Susan Montoya Bryan, Associated Press
A group of immigrant rights advocates listen to Democratic state lawmakers during a news conference at the Capitol Rotunda in Santa Fe, N.M., on Thursday, Feb. 3, 2011. The lawmakers voiced opposition Thursday to an executive order by Republican Gov. Susana Martinez that directs state police to ask about the immigration status of people arrested for crimes.
SANTA FE, N.M. — Democratic legislators on Thursday vowed to fight a directive by Republican Gov. Susana Martinez requiring state law enforcement to ask about the immigration status of criminal suspects.
More than a dozen House and Senate members opposed the governor's executive order, saying it would lead to racial profiling of Hispanics. They likened the policy to a controversial immigration enforcement law in Arizona and said it was contrary to New Mexico's tradition of cultural diversity.
"I just cannot believe that in a state like New Mexico and a governor with a last name like Martinez we are faced with a question like this. To me it's just unbelievable," Rep. Eliseo Alcon, D-Milan, said at a news conference in the Capitol.
Hispanics account for 46 percent of New Mexico's population, the largest percentage of any state.
Martinez issued the executive order this week, overturning a policy by former Democratic Gov. Bill Richardson that prohibited the state police from asking about immigration status solely to determine whether the individual was in violation of federal immigration laws.
Under the governor's directive, state agency law enforcement officers will be required to ask about the immigration status of people arrested for a crime and report the information to federal immigration authorities. The state police, which is part of the Department of Public Safety, is the main law enforcement agency in state government.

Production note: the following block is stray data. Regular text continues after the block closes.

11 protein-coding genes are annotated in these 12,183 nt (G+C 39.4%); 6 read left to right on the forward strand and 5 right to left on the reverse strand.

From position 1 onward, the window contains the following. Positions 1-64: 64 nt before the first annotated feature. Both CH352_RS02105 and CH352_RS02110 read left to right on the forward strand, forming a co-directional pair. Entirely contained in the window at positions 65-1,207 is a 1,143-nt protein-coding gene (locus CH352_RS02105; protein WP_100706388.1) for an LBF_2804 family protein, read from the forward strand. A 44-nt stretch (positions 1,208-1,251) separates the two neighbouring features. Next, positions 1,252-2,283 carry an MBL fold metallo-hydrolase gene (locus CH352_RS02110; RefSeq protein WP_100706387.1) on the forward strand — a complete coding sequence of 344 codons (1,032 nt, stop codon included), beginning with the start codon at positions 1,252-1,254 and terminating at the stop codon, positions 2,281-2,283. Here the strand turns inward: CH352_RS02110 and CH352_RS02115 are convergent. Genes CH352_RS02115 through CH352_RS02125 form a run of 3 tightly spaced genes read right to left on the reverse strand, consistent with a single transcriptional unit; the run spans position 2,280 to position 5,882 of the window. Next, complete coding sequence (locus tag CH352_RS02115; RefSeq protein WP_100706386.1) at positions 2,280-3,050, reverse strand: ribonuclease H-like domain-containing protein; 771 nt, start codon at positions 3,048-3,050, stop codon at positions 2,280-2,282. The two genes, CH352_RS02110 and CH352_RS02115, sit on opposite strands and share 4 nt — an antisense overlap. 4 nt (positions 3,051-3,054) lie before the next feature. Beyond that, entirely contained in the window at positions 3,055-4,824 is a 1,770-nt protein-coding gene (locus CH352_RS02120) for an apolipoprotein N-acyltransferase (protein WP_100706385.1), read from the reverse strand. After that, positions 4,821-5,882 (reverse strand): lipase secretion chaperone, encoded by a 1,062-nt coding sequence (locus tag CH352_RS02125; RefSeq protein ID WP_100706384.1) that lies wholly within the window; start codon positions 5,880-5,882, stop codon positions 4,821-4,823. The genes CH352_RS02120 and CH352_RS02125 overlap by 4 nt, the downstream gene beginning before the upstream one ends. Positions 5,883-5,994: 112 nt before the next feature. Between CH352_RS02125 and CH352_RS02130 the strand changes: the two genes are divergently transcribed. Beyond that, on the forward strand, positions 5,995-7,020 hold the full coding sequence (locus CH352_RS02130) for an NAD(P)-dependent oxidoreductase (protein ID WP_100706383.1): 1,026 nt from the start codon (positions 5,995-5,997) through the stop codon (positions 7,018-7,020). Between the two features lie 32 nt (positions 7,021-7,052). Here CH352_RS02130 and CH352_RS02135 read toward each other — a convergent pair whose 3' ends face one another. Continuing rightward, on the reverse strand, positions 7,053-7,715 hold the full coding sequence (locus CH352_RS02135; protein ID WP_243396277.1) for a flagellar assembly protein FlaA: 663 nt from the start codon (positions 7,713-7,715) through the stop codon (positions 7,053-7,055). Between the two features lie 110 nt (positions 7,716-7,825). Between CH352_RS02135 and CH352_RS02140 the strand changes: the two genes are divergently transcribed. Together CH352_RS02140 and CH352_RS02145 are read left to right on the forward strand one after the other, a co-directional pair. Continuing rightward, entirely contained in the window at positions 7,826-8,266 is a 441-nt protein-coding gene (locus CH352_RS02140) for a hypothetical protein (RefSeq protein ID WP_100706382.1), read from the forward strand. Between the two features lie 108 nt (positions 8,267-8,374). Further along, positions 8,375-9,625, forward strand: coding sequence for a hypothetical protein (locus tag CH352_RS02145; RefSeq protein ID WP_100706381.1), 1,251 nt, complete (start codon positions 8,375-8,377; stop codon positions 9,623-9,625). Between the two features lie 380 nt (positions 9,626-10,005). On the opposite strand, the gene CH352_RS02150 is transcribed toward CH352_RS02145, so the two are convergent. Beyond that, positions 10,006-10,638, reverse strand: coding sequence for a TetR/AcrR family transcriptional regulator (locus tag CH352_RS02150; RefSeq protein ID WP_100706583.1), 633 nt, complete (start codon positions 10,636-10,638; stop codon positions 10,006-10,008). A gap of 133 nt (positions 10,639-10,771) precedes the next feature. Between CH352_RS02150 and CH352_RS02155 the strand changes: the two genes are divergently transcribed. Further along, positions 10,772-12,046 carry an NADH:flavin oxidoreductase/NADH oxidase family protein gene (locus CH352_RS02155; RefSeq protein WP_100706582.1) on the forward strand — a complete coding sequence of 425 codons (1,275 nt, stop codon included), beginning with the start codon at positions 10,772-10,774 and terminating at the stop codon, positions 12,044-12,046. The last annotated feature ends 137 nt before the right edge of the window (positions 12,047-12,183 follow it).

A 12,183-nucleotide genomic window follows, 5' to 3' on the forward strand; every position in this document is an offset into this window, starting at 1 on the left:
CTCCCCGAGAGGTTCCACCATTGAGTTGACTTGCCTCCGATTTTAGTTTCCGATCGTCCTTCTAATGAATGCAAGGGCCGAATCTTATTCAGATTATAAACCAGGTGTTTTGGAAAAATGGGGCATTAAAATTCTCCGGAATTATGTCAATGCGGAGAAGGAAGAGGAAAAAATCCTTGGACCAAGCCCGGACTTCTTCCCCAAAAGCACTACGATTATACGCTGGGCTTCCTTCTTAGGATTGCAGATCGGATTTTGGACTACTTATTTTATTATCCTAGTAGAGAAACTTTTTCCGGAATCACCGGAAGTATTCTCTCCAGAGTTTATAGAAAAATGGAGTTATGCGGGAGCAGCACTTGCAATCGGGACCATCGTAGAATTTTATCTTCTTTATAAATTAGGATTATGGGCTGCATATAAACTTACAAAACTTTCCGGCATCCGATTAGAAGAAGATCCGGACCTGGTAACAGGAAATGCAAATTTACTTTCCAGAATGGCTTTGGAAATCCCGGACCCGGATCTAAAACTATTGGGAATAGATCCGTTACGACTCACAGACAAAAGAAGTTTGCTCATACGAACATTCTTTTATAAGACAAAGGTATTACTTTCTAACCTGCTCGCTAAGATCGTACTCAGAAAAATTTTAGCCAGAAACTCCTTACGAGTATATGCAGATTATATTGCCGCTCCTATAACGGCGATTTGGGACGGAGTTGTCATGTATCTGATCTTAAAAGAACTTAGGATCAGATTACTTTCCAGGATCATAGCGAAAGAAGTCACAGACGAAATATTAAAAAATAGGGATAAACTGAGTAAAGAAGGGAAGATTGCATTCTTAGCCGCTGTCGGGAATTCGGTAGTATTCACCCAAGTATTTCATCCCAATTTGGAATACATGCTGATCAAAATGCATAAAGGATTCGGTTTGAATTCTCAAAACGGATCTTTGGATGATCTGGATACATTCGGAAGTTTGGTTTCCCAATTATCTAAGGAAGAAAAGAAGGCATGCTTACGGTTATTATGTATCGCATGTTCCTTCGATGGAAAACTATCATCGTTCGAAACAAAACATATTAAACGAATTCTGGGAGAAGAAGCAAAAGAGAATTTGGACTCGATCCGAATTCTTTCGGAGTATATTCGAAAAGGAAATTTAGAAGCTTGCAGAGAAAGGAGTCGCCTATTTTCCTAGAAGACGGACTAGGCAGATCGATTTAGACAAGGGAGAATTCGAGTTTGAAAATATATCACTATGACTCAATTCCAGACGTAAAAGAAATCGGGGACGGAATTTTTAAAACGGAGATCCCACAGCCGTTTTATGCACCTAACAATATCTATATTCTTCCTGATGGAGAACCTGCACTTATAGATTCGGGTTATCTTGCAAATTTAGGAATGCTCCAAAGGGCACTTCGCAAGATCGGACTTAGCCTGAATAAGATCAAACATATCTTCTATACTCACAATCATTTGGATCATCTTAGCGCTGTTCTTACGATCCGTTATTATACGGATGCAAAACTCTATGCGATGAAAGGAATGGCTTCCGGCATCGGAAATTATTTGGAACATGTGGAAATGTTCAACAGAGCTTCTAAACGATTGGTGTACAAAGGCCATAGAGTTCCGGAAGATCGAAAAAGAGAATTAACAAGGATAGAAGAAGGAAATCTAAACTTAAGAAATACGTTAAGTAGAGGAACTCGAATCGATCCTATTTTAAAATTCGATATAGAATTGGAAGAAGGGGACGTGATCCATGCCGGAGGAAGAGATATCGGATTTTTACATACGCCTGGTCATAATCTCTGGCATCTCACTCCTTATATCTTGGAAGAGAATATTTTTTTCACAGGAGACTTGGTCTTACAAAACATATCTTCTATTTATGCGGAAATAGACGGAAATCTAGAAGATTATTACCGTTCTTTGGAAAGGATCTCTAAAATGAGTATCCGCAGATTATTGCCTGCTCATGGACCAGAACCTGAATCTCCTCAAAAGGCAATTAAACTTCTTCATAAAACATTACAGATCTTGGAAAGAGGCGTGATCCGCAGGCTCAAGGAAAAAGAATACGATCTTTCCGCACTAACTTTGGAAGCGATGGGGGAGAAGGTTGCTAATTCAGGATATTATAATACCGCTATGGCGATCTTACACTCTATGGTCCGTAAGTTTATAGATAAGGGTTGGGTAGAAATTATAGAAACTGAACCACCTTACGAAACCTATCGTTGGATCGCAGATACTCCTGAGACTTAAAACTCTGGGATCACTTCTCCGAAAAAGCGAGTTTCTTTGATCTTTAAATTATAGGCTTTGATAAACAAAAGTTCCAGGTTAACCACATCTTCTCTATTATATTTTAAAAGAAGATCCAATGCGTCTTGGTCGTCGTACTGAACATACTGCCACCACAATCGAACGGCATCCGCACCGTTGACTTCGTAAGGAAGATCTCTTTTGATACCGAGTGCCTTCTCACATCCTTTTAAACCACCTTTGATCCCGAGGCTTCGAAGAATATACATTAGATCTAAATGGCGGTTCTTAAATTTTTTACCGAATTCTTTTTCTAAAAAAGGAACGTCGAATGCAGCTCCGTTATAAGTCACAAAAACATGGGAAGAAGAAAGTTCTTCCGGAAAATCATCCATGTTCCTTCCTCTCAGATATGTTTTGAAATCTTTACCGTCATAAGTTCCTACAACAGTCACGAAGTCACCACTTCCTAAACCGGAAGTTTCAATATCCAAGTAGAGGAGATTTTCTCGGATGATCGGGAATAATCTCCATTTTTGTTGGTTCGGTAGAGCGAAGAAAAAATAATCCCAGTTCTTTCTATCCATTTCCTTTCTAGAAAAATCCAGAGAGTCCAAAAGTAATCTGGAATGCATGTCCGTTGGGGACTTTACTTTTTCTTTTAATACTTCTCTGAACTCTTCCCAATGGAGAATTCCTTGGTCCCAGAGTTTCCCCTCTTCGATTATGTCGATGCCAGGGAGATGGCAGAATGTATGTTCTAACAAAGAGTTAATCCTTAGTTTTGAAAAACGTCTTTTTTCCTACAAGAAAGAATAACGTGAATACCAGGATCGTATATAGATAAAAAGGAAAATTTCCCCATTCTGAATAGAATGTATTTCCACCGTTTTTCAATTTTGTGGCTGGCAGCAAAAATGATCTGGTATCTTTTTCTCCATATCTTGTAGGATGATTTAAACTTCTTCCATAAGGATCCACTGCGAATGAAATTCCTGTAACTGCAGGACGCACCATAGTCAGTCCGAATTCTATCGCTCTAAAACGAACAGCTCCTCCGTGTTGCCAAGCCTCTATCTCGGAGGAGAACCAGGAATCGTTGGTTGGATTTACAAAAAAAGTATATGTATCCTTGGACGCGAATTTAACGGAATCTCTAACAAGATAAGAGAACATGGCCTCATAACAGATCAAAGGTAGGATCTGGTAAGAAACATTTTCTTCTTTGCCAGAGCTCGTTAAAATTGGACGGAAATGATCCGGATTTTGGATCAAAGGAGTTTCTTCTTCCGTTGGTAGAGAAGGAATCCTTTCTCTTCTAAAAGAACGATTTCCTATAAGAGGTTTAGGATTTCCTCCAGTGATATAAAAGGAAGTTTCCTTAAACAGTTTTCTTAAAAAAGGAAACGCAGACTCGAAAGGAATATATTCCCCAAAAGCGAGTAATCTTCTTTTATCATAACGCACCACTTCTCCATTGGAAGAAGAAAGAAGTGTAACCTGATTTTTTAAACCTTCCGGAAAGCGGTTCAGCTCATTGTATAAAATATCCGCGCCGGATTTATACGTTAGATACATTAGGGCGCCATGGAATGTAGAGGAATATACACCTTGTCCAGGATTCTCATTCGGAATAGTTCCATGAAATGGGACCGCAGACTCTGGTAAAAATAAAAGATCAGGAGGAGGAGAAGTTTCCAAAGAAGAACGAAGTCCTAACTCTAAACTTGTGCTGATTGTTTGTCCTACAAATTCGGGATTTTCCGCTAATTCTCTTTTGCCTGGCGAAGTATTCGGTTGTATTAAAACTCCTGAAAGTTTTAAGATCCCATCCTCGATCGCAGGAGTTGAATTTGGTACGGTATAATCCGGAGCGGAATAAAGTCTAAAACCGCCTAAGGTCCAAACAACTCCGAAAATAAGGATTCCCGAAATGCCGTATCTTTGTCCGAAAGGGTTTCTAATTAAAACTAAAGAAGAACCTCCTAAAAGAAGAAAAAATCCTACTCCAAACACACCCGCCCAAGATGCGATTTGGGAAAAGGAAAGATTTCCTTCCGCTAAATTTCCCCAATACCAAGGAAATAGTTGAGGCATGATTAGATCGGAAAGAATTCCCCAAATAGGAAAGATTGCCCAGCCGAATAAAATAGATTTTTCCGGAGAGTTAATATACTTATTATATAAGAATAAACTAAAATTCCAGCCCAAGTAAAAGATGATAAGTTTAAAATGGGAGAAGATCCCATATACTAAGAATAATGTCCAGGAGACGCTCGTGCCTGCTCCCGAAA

Administration officials say motorists will not be subject to an immigration check during a traffic stop.
The executive order prohibits police from asking about the immigration status of someone who is a crime victim, a witness to a crime or seeking police assistance. That's unchanged from Richardson order in 2005.
"I know we are in America but are we in New Mexico or Arizona?" said Sen. Mary Jane Garcia, D-Dona Ana, who recalled that her father had once been questioned by federal immigration authorities while working on his farm in southern New Mexico.
Rep. Miguel Garcia, D-Albuquerque, said the governor's order was the equivalent of a "no dogs or Mexicans" sign that he once saw at a restaurant as a teenager in eastern New Mexico.
"It's trying to restore what many of us have fought historically to undo," said Garcia.
A spokesman for the governor did not immediately respond to a request for comment.
Several legislators said the executive order lacked specifics on what crimes would be covered and instead required immigration checks of "criminal suspects."
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"Guess what, everyone in this room is a criminal suspect if in fact a particular law enforcement official wants us to be," said Rep. Antonio "Moe" Maestas, an Albuquerque Democrat and former prosecutor.
The lawmakers support several bills to overturn all or part of the governor's policy, including a measure that would prohibit state and law enforcement agencies from enforcing federal immigration law. Another measure would require emergency personnel and police to provide assistance without checking on a person's immigration status.